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#ifndef UNICODE
#define UNICODE
#endif

#include <stdio.h>
int main()
{
    FILE* oFile;
    oFile = _wfopen(L"foo.txt",L"w");
    //*
    fwprintf(oFile,L"%s", L"ęłó☺☻♥♦•ń");
    fclose(oFile);
    return 0;
}

Why this program creates an ASCII file instead of UTF-16, though all functions are wide?!

foo.txt Content:

za[question mark]ó[two question marks...] g[...four...] ja[another two...] [five*?] [and the last one]

This is inconvertible.

fwprintf(oFile,L"%c%c%s",0xFE,0xFF,L"zażółć gęśłą jaźń ☺☻♥♦• ć");

Now, it shows Chinese signs, regardless of little or big endian byte order mark is set.

share|improve this question
2  
How are you checking that it's not creating a UTF-16 file? Are you opening it in Notepad or in, say, a hex editor? Notepad probably expects a UTF-16 BOM. In general, writing UTF-16 files is usually a bad idea; it's better to serialize to UTF-8 instead. –  jamesdlin May 26 '12 at 19:17
    
"In general, writing UTF-16 files is usually a bad idea" @jamesdlin -I know, but it's special situation, a utf-16 file must be created. Please read the postscriptum. –  0x6B6F77616C74 May 26 '12 at 19:37
    
@kutacz - This may be a compile-time error; consider using Unicode escape sequences. For example, the BOM can be expressed as L"\uFEFF". –  McDowell May 26 '12 at 19:52
    
@McDowell you meant fwprintf(oFile,L"\uFEFF%s",L"zażółć gęśłą jaźń ☺☻♥♦• ć"); ? It creates an empty file. –  0x6B6F77616C74 May 26 '12 at 20:11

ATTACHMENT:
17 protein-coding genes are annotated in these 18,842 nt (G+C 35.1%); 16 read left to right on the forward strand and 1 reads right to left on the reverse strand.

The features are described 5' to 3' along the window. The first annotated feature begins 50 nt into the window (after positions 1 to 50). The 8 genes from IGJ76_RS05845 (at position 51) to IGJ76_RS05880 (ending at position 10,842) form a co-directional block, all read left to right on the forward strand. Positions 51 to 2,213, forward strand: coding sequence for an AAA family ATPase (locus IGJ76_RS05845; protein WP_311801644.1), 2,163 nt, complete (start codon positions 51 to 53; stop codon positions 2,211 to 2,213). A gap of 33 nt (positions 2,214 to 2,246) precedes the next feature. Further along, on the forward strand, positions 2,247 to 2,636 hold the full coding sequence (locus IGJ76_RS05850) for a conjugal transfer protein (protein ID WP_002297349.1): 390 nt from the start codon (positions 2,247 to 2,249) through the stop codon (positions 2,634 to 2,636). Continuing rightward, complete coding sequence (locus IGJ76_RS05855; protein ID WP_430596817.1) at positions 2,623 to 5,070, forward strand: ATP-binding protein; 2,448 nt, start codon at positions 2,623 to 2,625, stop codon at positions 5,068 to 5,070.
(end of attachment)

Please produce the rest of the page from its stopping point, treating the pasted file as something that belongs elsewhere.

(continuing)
3  
Since you are using a C++ header (<cstdio>), this cannot be a C question. Or, if it is meant to be a C question, update the code to use the C header (<stdio.h>) instead. The name _wfopen() is not standard in either C or C++. You should identify the compiler and platform you are working with/on (probably MSVC on Windows, but all the world is not a PC, and which version of MSVC?). –  Jonathan Leffler May 26 '12 at 23:04

2 Answers 2

up vote 5 down vote accepted

Assuming you are using MSVC, to quote the documentation for _wfopen (bold mine):

The fopen function opens the file that is specified by filename. _wfopen is a wide-character version of fopen; the arguments to _wfopen are wide-character strings. Otherwise, _wfopen and fopen behave identically. Just using _wfopen has no effect on the coded character set that is used in the file stream.

Reading further in the documentation:

fopen supports Unicode file streams. To open a Unicode file, pass a ccs flag that specifies the desired encoding to fopen, as follows.

fopen(&fp, "newfile.txt", "rw, ccs= encoding ");

Allowed values of encoding are UNICODE, UTF-8, and UTF-16LE.

The following code writes a UTF-8-encoded file. I saved this source file in UTF-16BE, UTF-16LE, and UTF-8 and MSVC was able to compile and run correctly.

#include <stdio.h>

int main()
{
    FILE* oFile;
    oFile = fopen("foo.txt","w, ccs=UTF-8");
    fwprintf(oFile,L"%s", L"ęłó☺☻♥♦•ń");
    fclose(oFile);
    return 0;
}

Note that displaying this output on the Windows command line requires switching to the UTF-8 code page:

C:\x>chcp
Active code page: 1252

C:\x>x

C:\x>type foo.txt
ęłó☺☻♥♦•ń
C:\Users\metolone\Desktop\x>chcp 65001
Active code page: 65001

C:\x>type foo.txt
ęłó☺☻♥♦•ń
share|improve this answer

Choice of character width (char or wchar_t) in a C or C++ program has absolutely nothing to do with file encodings.

If you need, say, a UTF16LE-encoded file, you need to use a locale that specifies UTF16LE, either as your global locale, or imbued in a C++ stream. Alternatively, you may convert your characters to a UTF16LE-encoded sequence of bytes yourself (with iconv or whatever its analogue on Windows) and use byte-oriented output to send it to the file.

NB1: a wide-character string requires a "%ls" format.

NB2: Non-ASCII characters in string literals are non-portable.

NB3: Your tag says "c", <cstdio> is C++, but the program is not a valid C++ program. Which language are you using? Make up your mind ;)

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